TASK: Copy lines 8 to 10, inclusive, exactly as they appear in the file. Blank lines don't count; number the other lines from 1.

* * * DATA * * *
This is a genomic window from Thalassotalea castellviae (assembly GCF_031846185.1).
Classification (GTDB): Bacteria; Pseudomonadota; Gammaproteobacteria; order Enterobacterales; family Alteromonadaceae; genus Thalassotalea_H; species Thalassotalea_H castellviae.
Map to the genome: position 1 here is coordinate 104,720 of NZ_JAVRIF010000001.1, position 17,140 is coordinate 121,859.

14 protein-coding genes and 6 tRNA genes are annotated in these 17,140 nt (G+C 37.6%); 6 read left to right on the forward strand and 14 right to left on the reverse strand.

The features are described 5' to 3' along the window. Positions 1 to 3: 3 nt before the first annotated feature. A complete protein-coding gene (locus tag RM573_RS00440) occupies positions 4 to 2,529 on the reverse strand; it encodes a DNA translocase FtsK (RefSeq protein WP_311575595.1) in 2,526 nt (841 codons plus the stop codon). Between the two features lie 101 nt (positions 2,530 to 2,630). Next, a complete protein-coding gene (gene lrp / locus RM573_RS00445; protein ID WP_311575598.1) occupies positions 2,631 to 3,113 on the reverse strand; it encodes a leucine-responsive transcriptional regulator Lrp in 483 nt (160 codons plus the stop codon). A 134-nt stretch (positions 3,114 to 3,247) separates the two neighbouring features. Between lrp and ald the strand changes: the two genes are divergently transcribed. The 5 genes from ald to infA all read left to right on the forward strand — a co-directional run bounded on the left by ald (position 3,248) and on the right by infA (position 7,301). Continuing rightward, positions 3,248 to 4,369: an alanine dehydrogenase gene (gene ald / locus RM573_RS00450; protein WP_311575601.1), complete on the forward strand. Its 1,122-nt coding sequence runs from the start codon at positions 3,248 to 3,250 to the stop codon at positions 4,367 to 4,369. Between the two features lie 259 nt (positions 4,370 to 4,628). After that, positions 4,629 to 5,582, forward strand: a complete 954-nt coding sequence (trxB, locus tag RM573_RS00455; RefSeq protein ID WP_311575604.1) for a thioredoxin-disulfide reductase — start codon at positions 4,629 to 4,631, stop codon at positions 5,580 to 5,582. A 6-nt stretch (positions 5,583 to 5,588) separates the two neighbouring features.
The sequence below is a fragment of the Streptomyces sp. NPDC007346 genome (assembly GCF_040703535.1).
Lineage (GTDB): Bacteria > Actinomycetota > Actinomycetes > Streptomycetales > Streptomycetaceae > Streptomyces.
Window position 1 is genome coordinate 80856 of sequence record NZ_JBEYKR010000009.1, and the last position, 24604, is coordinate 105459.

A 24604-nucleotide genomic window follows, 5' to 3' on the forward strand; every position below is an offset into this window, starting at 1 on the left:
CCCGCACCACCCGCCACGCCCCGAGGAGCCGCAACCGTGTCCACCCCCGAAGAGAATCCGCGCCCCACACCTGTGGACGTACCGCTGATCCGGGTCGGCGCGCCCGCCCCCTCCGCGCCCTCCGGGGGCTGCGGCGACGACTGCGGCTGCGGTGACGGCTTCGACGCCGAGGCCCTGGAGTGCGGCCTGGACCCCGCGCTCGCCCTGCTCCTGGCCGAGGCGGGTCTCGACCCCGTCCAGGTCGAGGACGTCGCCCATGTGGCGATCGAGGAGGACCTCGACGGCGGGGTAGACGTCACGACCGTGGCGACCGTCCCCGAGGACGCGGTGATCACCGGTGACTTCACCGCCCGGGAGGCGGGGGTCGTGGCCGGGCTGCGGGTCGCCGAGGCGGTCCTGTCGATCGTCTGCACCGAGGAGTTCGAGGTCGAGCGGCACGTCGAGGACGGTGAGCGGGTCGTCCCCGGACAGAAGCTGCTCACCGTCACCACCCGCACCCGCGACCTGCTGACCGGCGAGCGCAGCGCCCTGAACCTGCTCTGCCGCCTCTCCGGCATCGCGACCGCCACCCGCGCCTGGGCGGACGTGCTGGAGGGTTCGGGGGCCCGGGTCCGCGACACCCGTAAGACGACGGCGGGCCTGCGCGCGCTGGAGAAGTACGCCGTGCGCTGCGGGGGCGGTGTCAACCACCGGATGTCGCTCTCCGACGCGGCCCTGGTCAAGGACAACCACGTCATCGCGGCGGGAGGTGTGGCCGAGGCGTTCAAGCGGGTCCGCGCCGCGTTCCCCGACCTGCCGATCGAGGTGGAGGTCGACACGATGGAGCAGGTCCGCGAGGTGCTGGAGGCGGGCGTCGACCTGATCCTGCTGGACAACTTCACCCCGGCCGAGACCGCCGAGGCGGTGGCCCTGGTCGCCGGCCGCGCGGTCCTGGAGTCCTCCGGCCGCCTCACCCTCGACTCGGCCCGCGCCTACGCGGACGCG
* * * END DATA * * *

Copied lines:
Window position 1 is genome coordinate 80856 of sequence record NZ_JBEYKR010000009.1, and the last position, 24604, is coordinate 105459.

A 24604-nucleotide genomic window follows, 5' to 3' on the forward strand; every position below is an offset into this window, starting at 1 on the left:
CCCGCACCACCCGCCACGCCCCGAGGAGCCGCAACCGTGTCCACCCCCGAAGAGAATCCGCGCCCCACACCTGTGGACGTACCGCTGATCCGGGTCGGCGCGCCCGCCCCCTCCGCGCCCTCCGGGGGCTGCGGCGACGACTGCGGCTGCGGTGACGGCTTCGACGCCGAGGCCCTGGAGTGCGGCCTGGACCCCGCGCTCGCCCTGCTCCTGGCCGAGGCGGGTCTCGACCCCGTCCAGGTCGAGGACGTCGCCCATGTGGCGATCGAGGAGGACCTCGACGGCGGGGTAGACGTCACGACCGTGGCGACCGTCCCCGAGGACGCGGTGATCACCGGTGACTTCACCGCCCGGGAGGCGGGGGTCGTGGCCGGGCTGCGGGTCGCCGAGGCGGTCCTGTCGATCGTCTGCACCGAGGAGTTCGAGGTCGAGCGGCACGTCGAGGACGGTGAGCGGGTCGTCCCCGGACAGAAGCTGCTCACCGTCACCACCCGCACCCGCGACCTGCTGACCGGCGAGCGCAGCGCCCTGAACCTGCTCTGCCGCCTCTCCGGCATCGCGACCGCCACCCGCGCCTGGGCGGACGTGCTGGAGGGTTCGGGGGCCCGGGTCCGCGACACCCGTAAGACGACGGCGGGCCTGCGCGCGCTGGAGAAGTACGCCGTGCGCTGCGGGGGCGGTGTCAACCACCGGATGTCGCTCTCCGACGCGGCCCTGGTCAAGGACAACCACGTCATCGCGGCGGGAGGTGTGGCCGAGGCGTTCAAGCGGGTCCGCGCCGCGTTCCCCGACCTGCCGATCGAGGTGGAGGTCGACACGATGGAGCAGGTCCGCGAGGTGCTGGAGGCGGGCGTCGACCTGATCCTGCTGGACAACTTCACCCCGGCCGAGACCGCCGAGGCGGTGGCCCTGGTCGCCGGCCGCGCGGTCCTGGAGTCCTCCGGCCGCCTCACCCTCGACTCGGCCCGCGCCTACGCGGACGCG